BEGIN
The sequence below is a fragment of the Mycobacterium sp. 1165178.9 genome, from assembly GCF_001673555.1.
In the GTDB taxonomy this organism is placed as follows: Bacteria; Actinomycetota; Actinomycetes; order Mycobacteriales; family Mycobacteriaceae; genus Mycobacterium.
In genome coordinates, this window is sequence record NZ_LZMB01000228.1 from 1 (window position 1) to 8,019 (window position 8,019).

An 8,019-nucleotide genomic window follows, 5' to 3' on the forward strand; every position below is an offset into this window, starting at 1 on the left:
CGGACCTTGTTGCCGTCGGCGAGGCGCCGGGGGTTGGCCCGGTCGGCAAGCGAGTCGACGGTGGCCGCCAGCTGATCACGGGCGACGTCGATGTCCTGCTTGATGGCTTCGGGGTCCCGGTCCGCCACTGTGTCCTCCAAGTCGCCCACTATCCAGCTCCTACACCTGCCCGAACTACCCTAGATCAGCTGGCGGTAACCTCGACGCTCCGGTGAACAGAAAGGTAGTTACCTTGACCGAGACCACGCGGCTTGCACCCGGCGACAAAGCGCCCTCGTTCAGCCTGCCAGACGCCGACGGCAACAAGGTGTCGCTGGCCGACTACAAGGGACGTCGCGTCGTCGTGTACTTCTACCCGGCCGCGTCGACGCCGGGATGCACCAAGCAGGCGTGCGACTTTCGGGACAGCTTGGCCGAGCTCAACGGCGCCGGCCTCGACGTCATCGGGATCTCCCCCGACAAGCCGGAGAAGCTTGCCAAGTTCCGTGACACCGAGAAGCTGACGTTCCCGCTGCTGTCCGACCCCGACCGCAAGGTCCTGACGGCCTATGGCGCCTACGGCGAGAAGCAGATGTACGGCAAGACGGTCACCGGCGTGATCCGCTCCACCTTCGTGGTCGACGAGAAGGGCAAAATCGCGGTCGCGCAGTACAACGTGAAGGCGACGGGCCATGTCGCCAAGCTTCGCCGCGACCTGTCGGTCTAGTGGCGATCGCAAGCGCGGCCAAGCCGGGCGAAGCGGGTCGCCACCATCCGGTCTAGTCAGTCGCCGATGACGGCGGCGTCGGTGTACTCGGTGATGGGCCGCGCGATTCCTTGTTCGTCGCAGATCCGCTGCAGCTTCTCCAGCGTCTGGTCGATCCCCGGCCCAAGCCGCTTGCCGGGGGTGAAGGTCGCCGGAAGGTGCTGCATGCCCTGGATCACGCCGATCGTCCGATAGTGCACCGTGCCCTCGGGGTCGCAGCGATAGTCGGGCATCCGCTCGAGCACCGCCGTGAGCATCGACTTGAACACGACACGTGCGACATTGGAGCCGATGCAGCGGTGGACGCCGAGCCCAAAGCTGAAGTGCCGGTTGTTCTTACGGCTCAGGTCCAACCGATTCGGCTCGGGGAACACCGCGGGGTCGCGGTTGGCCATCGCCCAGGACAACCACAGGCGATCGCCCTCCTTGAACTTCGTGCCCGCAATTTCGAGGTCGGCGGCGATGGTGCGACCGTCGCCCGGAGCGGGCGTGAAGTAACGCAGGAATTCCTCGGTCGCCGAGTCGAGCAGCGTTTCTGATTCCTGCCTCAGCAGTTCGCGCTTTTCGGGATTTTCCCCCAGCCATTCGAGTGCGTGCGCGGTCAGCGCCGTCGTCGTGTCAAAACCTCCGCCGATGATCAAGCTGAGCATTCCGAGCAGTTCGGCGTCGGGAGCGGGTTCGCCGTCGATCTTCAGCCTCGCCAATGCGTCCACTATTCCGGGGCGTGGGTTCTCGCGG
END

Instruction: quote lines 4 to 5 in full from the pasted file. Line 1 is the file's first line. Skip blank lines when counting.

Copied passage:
An 8,019-nucleotide genomic window follows, 5' to 3' on the forward strand; every position below is an offset into this window, starting at 1 on the left:
CGGACCTTGTTGCCGTCGGCGAGGCGCCGGGGGTTGGCCCGGTCGGCAAGCGAGTCGACGGTGGCCGCCAGCTGATCACGGGCGACGTCGATGTCCTGCTTGATGGCTTCGGGGTCCCGGTCCGCCACTGTGTCCTCCAAGTCGCCCACTATCCAGCTCCTACACCTGCCCGAACTACCCTAGATCAGCTGGCGGTAACCTCGACGCTCCGGTGAACAGAAAGGTAGTTACCTTGACCGAGACCACGCGGCTTGCACCCGGCGACAAAGCGCCCTCGTTCAGCCTGCCAGACGCCGACGGCAACAAGGTGTCGCTGGCCGACTACAAGGGACGTCGCGTCGTCGTGTACTTCTACCCGGCCGCGTCGACGCCGGGATGCACCAAGCAGGCGTGCGACTTTCGGGACAGCTTGGCCGAGCTCAACGGCGCCGGCCTCGACGTCATCGGGATCTCCCCCGACAAGCCGGAGAAGCTTGCCAAGTTCCGTGACACCGAGAAGCTGACGTTCCCGCTGCTGTCCGACCCCGACCGCAAGGTCCTGACGGCCTATGGCGCCTACGGCGAGAAGCAGATGTACGGCAAGACGGTCACCGGCGTGATCCGCTCCACCTTCGTGGTCGACGAGAAGGGCAAAATCGCGGTCGCGCAGTACAACGTGAAGGCGACGGGCCATGTCGCCAAGCTTCGCCGCGACCTGTCGGTCTAGTGGCGATCGCAAGCGCGGCCAAGCCGGGCGAAGCGGGTCGCCACCATCCGGTCTAGTCAGTCGCCGATGACGGCGGCGTCGGTGTACTCGGTGATGGGCCGCGCGATTCCTTGTTCGTCGCAGATCCGCTGCAGCTTCTCCAGCGTCTGGTCGATCCCCGGCCCAAGCCGCTTGCCGGGGGTGAAGGTCGCCGGAAGGTGCTGCATGCCCTGGATCACGCCGATCGTCCGATAGTGCACCGTGCCCTCGGGGTCGCAGCGATAGTCGGGCATCCGCTCGAGCACCGCCGTGAGCATCGACTTGAACACGACACGTGCGACATTGGAGCCGATGCAGCGGTGGACGCCGAGCCCAAAGCTGAAGTGCCGGTTGTTCTTACGGCTCAGGTCCAACCGATTCGGCTCGGGGAACACCGCGGGGTCGCGGTTGGCCATCGCCCAGGACAACCACAGGCGATCGCCCTCCTTGAACTTCGTGCCCGCAATTTCGAGGTCGGCGGCGATGGTGCGACCGTCGCCCGGAGCGGGCGTGAAGTAACGCAGGAATTCCTCGGTCGCCGAGTCGAGCAGCGTTTCTGATTCCTGCCTCAGCAGTTCGCGCTTTTCGGGATTTTCCCCCAGCCATTCGAGTGCGTGCGCGGTCAGCGCCGTCGTCGTGTCAAAACCTCCGCCGATGATCAAGCTGAGCATTCCGAGCAGTTCGGCGTCGGGAGCGGGTTCGCCGTCGATCTTCAGCCTCGCCAATGCGTCCACTATTCCGGGGCGTGGGTTCTCGCGG